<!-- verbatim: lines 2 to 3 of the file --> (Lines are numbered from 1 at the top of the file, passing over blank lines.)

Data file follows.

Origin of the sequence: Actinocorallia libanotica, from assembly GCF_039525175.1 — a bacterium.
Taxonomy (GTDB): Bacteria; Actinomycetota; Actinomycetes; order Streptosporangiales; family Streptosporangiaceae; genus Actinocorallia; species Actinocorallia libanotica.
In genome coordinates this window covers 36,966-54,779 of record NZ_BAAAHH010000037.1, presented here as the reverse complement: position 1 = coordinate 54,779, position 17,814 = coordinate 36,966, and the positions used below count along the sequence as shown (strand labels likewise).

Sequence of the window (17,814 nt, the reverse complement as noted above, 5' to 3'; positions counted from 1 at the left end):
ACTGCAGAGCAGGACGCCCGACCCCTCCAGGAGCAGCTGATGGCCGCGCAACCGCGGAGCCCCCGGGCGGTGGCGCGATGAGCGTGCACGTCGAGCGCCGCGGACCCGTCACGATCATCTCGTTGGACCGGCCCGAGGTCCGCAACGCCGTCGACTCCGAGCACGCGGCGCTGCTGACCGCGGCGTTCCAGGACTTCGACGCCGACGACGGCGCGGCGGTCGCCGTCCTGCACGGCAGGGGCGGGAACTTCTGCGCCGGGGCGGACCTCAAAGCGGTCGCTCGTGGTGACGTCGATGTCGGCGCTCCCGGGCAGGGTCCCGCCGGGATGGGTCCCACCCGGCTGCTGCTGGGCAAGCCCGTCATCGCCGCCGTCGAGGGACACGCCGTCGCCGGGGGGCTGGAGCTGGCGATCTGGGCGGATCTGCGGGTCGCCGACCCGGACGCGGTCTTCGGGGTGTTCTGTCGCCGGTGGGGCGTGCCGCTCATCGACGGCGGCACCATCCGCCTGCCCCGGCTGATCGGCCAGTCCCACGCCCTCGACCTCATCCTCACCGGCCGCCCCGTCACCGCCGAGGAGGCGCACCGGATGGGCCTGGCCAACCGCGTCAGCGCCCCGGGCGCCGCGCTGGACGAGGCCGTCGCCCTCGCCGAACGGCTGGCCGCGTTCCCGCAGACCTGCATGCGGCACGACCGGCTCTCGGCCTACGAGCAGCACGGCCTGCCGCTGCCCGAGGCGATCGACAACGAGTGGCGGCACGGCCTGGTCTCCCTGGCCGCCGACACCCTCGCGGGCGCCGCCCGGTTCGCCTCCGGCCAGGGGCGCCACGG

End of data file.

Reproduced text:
Taxonomy (GTDB): Bacteria; Actinomycetota; Actinomycetes; order Streptosporangiales; family Streptosporangiaceae; genus Actinocorallia; species Actinocorallia libanotica.
In genome coordinates this window covers 36,966-54,779 of record NZ_BAAAHH010000037.1, presented here as the reverse complement: position 1 = coordinate 54,779, position 17,814 = coordinate 36,966, and the positions used below count along the sequence as shown (strand labels likewise).